CPJ said that apart from detaining journalists, authorities had also banned news outlets deemed sympathetic to the Anglophone protesters, shut down internet in regions experiencing unrest, and prevented outside observers, including CPJ, from accessing the country by delaying the visa process.
“Journalists say that the risk of arrest or closure has led to an atmosphere of fear and self-censorship – an unhealthy climate considering that elections are scheduled for next year,” CPJ said in its report. CPJ quoted an editor of one English publication as saying that the government conflated news coverage of militants or demonstrators with praise, resulting in journalists becoming confused as to what they could or could not report on safely.
“Publications are publishing blind because the government, out of frustration, can decide that any published report is trying to favour the agitators…. We are told what the difference is about reporting the facts or acclaiming what is happening and we therefore run the risk of contravening the anti-terrorism law,” the editor, who spoke on condition of anonymity was quoted as saying.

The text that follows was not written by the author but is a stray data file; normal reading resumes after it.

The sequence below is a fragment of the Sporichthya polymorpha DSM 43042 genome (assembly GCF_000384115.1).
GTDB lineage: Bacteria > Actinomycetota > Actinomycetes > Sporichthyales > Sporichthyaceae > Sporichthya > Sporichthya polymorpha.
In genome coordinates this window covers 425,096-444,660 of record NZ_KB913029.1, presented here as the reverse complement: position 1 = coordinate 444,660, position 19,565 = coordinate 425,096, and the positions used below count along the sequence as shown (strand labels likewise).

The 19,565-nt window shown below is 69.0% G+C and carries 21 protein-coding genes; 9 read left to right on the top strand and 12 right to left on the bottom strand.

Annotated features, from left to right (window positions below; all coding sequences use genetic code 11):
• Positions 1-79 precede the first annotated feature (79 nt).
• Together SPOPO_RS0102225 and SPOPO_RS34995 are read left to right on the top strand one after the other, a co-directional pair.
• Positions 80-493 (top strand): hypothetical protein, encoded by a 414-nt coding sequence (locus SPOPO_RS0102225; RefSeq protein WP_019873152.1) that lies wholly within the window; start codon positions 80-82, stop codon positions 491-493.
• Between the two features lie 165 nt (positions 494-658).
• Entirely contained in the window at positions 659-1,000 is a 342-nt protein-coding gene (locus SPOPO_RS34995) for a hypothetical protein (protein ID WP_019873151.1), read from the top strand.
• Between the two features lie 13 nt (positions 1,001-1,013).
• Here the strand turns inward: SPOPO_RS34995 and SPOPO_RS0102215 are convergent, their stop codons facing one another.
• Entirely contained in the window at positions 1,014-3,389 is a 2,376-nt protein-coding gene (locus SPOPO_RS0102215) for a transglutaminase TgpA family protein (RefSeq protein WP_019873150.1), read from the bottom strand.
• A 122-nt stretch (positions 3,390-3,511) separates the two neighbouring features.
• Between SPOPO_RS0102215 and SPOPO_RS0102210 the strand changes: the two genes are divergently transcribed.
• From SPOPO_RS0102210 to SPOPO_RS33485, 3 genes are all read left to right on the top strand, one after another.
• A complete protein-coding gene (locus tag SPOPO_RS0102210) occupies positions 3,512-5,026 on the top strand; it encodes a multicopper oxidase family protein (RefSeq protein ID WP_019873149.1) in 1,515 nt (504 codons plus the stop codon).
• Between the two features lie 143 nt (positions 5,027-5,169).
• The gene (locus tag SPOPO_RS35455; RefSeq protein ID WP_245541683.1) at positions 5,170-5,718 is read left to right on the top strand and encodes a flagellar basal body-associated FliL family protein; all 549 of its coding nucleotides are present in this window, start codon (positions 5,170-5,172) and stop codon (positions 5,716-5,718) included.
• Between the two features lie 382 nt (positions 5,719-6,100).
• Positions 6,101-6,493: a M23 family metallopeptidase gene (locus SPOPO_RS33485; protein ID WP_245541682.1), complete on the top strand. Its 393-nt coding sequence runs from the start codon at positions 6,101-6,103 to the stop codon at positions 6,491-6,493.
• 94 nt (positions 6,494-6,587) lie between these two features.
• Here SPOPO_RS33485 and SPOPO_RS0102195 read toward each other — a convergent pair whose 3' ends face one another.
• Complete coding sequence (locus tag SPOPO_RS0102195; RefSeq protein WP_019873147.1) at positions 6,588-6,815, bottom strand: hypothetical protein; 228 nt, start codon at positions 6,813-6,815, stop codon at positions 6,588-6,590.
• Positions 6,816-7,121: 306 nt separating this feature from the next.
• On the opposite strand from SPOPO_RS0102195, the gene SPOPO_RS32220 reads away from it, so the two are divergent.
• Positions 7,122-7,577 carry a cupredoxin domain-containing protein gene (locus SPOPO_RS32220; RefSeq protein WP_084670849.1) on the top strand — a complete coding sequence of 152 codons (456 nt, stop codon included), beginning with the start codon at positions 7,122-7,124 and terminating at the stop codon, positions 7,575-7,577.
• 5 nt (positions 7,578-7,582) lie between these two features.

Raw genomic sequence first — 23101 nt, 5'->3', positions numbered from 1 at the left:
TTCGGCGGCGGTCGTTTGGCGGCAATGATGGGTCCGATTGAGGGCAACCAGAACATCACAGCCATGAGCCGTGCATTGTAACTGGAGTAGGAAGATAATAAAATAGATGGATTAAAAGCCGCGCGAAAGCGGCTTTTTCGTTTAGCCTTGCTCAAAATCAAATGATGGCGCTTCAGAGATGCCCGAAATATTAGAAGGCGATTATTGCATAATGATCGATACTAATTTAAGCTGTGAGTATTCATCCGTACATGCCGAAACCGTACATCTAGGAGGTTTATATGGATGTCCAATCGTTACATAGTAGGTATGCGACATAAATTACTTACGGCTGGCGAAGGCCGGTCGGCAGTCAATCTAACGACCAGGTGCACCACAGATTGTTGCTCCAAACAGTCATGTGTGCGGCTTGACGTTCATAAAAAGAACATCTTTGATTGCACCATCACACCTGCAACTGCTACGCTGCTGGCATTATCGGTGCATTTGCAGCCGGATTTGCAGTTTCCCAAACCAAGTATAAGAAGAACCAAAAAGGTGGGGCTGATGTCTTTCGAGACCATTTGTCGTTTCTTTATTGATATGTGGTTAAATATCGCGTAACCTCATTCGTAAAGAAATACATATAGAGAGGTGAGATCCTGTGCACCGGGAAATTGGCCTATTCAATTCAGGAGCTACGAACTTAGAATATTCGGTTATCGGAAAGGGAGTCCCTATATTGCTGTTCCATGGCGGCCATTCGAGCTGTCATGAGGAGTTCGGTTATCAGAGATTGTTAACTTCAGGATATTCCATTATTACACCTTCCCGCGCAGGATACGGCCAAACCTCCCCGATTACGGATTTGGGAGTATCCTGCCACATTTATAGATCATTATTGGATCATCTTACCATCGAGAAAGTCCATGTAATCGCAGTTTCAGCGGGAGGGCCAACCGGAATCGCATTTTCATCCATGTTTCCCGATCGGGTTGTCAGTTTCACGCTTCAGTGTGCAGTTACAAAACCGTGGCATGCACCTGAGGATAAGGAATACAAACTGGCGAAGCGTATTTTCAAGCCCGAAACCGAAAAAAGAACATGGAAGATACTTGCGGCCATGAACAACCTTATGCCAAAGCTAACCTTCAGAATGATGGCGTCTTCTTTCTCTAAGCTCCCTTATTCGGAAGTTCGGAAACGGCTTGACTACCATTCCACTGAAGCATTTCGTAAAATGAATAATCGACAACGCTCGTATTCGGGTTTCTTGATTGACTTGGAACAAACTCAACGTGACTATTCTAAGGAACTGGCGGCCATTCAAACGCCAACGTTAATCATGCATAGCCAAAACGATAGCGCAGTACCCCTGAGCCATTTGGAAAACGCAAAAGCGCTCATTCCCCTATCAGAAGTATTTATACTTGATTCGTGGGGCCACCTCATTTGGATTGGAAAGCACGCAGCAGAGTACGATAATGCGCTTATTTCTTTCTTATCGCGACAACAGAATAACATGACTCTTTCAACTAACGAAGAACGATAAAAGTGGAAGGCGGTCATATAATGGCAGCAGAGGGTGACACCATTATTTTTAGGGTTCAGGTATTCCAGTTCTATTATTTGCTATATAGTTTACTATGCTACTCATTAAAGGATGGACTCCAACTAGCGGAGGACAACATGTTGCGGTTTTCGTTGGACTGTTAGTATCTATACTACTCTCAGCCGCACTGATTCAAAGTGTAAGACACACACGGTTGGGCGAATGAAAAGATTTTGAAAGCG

CPJ said that Cameroon had a diverse media environment, with at least 600 newspapers, 30 radio stations, 20 television stations and 15 news websites – but this did not mean that information flowed freely.
“Honestly, in Cameroon now, most of us in the private media are free to report only what the government wishes to see,” said a newspaper proprietor who like many asked for anonymity for fear of retaliation. “There is an atmosphere of fear. You don’t report about the issue of federalism [or] all those issues that are considered to be unfriendly to the regime – even if they are true.”
Opposition political parties also maintained that the anti-terror law as a powerful tool of fear. President Biya himself was appointed prime minister in 1975 and assumed the presidency in 1982. He was one of the longest serving presidents. The parliament revised the constitution in 2008 to remove presidential term limits.